Former Saudi US Ambassador named in Brit scandal

Prince Bandar bin-Sultan, formerly the Saudi Ambassador to the United States and considered a power player near the top of the thousands of members of the Royal Family, has been named in a developing British scandal. The Los Angeles Times reports:
Prince Bandar bin Sultan, the powerful former Saudi ambassador to the U.S. who has been one of the Bush administration's strongest allies in the Middle East, was publicly linked to a widening British corruption scandal Thursday with reports that a British aerospace company secretly transferred up to $2 billion into bank accounts at the Saudi Embassy in Washington.

The new allegations point a finger directly at Bandar, the son of the Saudi crown prince and a man who has been a key ally for President Bush and his father, as well as a frequent contact of Vice President Dick Cheney. For years, the prince has been considered the most important go-between in the close and often secretive relationship between the U.S. and the royal family.

According to reports by the BBC and London's Guardian newspaper, documents show that BAE Systems made cash transfers to Bandar every three months for 10 years or more, drawn from a confidential account to which British government departments had access.

The alleged payments grew out of a 20-year, $86-billion oil-for-arms deal under which Britain supplied Saudi Arabia with 120 Tornado warplanes, Hawk training jets and other military equipment. The deal, known as Yamamah ("dove" in Arabic), was Britain's largest export contract.
Nobody is exactly shocked to learn of secret monies transferred to members of the Saudi establishment associated with a multi-billion dollar contract. There's more:
The reports suggested for the first time that Britain's Ministry of Defense had authorized the secret payments, and they also left open the possibility that payments occurred after 2001, when Britain made it illegal to bribe foreign officials.

The Yamamah contract already was the center of a government investigation. But in December, that three-year probe was halted in the interests of Britain's "national and international security" with the approval of Prime Minister Tony Blair. The new allegations reignited controversy over that decision.
So the British changed the rules in the midst of an already-approved bribery operation, one aimed at boosting exports (and presumably beating the Yanks out of the business). One can imagine the laugher in Riyadh should anyone have suggested that because the UK passed a law no further payments would be forthcoming, but please don't cancel the contract.

So America seems to have lost some business (our companies have long been forbidden to pay bribes) and is now potentially losing (or seeing weakened) a presumed friend at the Saudi Royal Court. But then again, who really knows what is really going on in the least transparent country outside of North Korea?

Hat tip: Ed Lasky
Prince Bandar bin-Sultan, formerly the Saudi Ambassador to the United States and considered a power player near the top of the thousands of members of the Royal Family, has been named in a developing British scandal. The Los Angeles Times reports:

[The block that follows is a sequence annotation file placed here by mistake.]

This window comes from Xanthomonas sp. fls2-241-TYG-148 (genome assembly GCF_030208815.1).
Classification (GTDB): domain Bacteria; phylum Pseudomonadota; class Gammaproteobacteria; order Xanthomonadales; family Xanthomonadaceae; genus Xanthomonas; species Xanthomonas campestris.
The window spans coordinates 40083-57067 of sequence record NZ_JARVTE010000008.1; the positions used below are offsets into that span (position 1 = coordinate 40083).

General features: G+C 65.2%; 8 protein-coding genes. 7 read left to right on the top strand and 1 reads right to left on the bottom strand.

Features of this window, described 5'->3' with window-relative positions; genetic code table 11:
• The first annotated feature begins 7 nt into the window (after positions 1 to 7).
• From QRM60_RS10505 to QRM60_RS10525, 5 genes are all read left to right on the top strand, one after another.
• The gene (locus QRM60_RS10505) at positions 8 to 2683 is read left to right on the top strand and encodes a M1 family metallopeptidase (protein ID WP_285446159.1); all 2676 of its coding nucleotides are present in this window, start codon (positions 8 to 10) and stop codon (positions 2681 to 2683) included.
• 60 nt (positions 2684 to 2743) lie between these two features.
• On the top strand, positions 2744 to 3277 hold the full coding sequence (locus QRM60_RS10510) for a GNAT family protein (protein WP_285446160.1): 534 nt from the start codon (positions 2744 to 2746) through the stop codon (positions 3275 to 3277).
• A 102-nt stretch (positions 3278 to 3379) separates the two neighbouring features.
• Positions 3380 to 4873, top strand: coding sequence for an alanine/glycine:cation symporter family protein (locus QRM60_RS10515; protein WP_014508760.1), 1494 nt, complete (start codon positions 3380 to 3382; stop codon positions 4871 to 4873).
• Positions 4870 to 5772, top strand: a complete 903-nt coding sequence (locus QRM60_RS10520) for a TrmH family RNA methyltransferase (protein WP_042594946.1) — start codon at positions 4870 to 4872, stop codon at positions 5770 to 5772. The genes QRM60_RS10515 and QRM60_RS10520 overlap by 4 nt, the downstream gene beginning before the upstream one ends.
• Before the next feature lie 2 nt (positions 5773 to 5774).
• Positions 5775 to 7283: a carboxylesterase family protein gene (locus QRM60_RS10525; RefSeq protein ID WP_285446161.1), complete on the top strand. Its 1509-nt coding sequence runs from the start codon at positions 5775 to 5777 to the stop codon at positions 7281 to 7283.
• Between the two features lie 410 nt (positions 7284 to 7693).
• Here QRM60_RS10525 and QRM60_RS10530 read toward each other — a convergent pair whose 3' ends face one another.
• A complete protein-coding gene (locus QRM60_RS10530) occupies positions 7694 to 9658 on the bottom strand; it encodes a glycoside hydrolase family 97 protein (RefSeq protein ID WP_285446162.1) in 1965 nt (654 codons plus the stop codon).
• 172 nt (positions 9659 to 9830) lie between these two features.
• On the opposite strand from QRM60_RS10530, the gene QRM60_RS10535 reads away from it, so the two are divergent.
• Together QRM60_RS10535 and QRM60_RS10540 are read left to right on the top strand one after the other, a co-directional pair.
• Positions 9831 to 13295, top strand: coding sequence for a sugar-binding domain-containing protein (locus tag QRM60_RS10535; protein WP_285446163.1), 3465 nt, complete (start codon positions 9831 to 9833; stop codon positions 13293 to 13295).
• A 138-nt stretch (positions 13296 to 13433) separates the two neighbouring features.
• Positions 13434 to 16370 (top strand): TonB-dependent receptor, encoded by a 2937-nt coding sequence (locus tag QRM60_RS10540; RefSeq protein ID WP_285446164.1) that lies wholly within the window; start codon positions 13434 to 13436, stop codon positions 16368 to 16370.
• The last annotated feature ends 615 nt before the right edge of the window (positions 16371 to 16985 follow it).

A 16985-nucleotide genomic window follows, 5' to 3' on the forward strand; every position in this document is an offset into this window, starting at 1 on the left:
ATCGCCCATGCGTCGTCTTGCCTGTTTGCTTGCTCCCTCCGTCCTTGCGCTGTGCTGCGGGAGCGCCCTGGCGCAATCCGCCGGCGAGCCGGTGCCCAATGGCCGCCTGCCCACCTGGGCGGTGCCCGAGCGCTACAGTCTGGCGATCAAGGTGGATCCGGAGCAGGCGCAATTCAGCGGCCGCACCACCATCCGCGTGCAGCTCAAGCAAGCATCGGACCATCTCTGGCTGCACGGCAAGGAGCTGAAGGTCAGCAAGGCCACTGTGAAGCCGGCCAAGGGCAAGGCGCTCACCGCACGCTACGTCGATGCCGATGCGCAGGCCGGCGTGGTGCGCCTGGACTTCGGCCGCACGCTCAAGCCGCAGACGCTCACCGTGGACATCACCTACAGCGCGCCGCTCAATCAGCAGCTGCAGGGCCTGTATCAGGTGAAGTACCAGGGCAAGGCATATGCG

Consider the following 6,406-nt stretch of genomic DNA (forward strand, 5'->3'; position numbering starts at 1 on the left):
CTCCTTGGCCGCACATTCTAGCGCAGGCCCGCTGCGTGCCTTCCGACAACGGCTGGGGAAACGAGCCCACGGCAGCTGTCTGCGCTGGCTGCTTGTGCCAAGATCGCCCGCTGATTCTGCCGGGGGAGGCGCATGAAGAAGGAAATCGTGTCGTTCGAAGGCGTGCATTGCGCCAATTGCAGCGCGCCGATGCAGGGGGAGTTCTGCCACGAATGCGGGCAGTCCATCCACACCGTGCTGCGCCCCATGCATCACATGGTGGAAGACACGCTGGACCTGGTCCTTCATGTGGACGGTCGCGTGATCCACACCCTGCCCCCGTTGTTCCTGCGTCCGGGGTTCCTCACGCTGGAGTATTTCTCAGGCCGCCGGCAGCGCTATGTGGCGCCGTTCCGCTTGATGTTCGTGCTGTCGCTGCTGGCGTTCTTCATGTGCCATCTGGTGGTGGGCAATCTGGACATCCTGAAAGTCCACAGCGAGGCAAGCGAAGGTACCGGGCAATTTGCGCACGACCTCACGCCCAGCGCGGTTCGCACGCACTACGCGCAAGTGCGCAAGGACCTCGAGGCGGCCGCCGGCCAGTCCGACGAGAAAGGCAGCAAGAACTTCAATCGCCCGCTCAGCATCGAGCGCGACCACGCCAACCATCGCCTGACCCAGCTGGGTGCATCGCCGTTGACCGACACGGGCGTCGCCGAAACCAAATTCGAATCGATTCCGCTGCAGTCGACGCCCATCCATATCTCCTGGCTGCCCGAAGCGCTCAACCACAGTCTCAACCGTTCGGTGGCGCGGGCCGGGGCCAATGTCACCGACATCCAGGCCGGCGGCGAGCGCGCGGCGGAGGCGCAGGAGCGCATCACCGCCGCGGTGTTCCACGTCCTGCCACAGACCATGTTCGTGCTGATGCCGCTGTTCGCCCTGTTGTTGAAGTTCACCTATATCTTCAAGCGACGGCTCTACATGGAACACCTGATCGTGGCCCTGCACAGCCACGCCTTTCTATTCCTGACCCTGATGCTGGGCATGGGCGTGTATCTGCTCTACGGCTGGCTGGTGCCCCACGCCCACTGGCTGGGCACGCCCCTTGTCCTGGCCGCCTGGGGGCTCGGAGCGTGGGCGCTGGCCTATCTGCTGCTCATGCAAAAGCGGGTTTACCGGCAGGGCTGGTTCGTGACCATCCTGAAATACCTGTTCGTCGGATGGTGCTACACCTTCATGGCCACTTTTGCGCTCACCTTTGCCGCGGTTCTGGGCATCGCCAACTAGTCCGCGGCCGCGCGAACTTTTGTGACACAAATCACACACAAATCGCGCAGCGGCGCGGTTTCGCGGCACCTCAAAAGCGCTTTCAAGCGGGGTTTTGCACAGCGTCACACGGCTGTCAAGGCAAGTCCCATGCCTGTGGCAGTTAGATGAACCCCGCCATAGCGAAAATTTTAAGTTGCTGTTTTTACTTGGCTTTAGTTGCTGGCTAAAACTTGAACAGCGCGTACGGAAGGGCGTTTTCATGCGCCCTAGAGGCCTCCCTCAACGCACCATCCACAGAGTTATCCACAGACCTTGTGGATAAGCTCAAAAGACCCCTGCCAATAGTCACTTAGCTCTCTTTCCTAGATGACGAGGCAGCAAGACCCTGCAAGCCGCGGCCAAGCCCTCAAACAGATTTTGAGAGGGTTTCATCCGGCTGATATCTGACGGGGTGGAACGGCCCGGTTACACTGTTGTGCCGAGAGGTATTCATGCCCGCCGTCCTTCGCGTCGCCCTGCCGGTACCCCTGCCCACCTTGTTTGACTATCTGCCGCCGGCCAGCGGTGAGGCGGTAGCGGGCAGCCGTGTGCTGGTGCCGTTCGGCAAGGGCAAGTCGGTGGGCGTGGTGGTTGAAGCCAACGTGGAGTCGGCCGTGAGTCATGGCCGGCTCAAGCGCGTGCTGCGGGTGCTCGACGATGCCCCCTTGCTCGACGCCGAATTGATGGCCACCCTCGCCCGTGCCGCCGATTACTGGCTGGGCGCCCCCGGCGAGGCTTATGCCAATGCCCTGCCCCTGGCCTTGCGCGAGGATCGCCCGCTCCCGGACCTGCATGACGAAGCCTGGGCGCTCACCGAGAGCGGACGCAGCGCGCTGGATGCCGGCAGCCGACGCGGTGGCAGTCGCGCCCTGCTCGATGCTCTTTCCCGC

Prince Bandar bin Sultan, the powerful former Saudi ambassador to the U.S. who has been one of the Bush administration's strongest allies in the Middle East, was publicly linked to a widening British corruption scandal Thursday with reports that a British aerospace company secretly transferred up to $2 billion into bank accounts at the Saudi Embassy in Washington.

The new allegations point a finger directly at Bandar, the son of the Saudi crown prince and a man who has been a key ally for President Bush and his father, as well as a frequent contact of Vice President Dick Cheney. For years, the prince has been considered the most important go-between in the close and often secretive relationship between the U.S. and the royal family.

According to reports by the BBC and London's Guardian newspaper, documents show that BAE Systems made cash transfers to Bandar every three months for 10 years or more, drawn from a confidential account to which British government departments had access.

The alleged payments grew out of a 20-year, $86-billion oil-for-arms deal under which Britain supplied Saudi Arabia with 120 Tornado warplanes, Hawk training jets and other military equipment. The deal, known as Yamamah ("dove" in Arabic), was Britain's largest export contract.
Nobody is exactly shocked to learn of secret monies transferred to members of the Saudi establishment associated with a multi-billion dollar contract. There's more:
The reports suggested for the first time that Britain's Ministry of Defense had authorized the secret payments, and they also left open the possibility that payments occurred after 2001, when Britain made it illegal to bribe foreign officials.

The Yamamah contract already was the center of a government investigation. But in December, that three-year probe was halted in the interests of Britain's "national and international security" with the approval of Prime Minister Tony Blair. The new allegations reignited controversy over that decision.
So the British changed the rules in the midst of an already-approved bribery operation, one aimed at boosting exports (and presumably beating the Yanks out of the business). One can imagine the laugher in Riyadh should anyone have suggested that because the UK passed a law no further payments would be forthcoming, but please don't cancel the contract.

So America seems to have lost some business (our companies have long been forbidden to pay bribes) and is now potentially losing (or seeing weakened) a presumed friend at the Saudi Royal Court. But then again, who really knows what is really going on in the least transparent country outside of North Korea?

Hat tip: Ed Lasky